We motoring journos are an impartial bunch, of course, always keen to review every car we drive at a launch event fairly and squarely. But when weíre looking to buy a car ourselves, or even running one as a long-termer for six months or more, small, niggling loyalties or preferences can creep into focus. Take the lovely Magnetic Red Nissan Qashqai we have here as a prime example, exhibit (a) if you like. Now, I have no problem with the Nissan brand, but Iím ashamed to admit the sheer blinding success of the Qashqai in the UK means itís rarely a car to chat about with fellow car fanatics, or recount sighting stories. At some point in the past, a witness for the prosecution may even recall a time Iíve uttered the terrible term ìNissan cash cowî.
But that was then. The old me. Iíve since repented my sins against the original crossover and best-selling diesel car in Britain, for I have seen the light. Yes, on reflection and japes aside, the Qashqai is really rather good, and worthy of its enormous popularity. Iím sure the specification of ëourí car helps, because itís pretty much ideal as far as I can see. Sitting in the middle of the range, the N-Connecta trim gets you all the really handy equipment youíre sure to want, but wonít set you back as much as the more luxurious, but expensive Tekna and Tekna+. Who really needs leather upholstery in a Qashqai anyway?
And yes, for £25,555, it really does represent quite a good haul of kit. Not only do you get the dashing SUV pictured, with its stylish new V-Motion grille, but features like a birdís-eye view camera system that were the preserve of Range Rovers not so long ago. It makes parking far easier and is shown on the seven-inch display with DAB radio and navigation. Another really important benefit of N-Connecta trim is its Smart Vision Pack, because as well as front and rear parking sensors, lane departure warnings, automatic high-beam for the headlights and traffic sign recognition, it also brings autonomous emergency braking that reduces your chance of a collision and brings down the cost of insurance. Considering you get all this for around the cost of a well-specified Volkswagen Golf, itís not hard to see why over two million Qashqaiís have left Nissanís Sunderland factory.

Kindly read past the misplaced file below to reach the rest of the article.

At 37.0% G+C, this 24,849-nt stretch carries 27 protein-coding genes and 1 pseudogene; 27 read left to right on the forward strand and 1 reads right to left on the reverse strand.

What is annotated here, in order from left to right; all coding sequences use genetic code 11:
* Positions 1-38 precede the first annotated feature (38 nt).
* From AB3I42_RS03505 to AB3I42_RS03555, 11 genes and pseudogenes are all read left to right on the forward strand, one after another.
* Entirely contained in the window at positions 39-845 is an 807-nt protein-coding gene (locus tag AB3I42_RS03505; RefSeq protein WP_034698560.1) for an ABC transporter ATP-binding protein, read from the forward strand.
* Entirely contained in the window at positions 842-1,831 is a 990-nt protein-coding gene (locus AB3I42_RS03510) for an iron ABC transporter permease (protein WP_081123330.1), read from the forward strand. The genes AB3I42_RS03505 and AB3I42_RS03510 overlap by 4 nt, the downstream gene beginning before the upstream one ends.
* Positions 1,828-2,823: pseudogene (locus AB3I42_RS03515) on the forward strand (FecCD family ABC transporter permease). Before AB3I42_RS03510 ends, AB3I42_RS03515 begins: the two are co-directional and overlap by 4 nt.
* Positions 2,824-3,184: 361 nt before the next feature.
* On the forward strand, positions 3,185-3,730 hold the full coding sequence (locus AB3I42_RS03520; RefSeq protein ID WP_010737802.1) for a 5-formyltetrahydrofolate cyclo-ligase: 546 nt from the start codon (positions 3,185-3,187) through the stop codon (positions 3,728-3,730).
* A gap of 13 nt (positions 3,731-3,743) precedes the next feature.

Most customers will never need to delve into the options list, something that canít be said for a more upmarket model like the BMW X1, Mercedes-Benz GLA or MINI Countryman. Indeed, the only extras fitted to our test car are Nissanís Heat Pack and Comfort Pack. The former adds heated front seats and a ThermaClear heated windscreen for a highly reasonable £295, the same price Volkswagen charges for just a heated windscreen in the aforementioned Golf. The £595 Comfort Pack is somewhat oddly named, as it adds a fixed panoramic glass roof with a retractable shade and matte silver roof rails. Iím not sure how these boost comfort, but they do make the Qashqai more desirable and are similarly well priced compared with rivals.
Under the sculpted bonnet sits a 1.5-litre dCi engine with 109bhp. Shared with numerous Renaults and other Nissans, this is a proven motor that sends its 192lb ft of torque to just the front wheels. Itís no powerhouse then, but by far its most important vital statistics are the 74.3mpg fuel-economy figure and the 99g/km CO2 emissions published by Nissan. Youíll also notice how much quieter it is, because the popular diesel Qashqai is impressively smooth and refined. Thereíll be more on how OY17 LKK drives next month, but first impressions are mostly good. Its ride comfort and handling seem extremely well sorted on British roads, which is undoubtedly thanks to its development at Nissanís Cranfield Technical Centre. Its 1.5-litre diesel initially feels a little sluggish when pulling away, but performs better once on the move, so long as youíre in the right gear.
Date arrived 23rd October 2017
Fuel economy urban/extra urban/combined 67.3/78.5/74.3mpg on test 48.8mpg
In N-Connecta trim, the Qashqai comes loaded with equipment at an affordable price.
The 1.5-litre can feel a bit sluggish and it is easy to stall in first gear.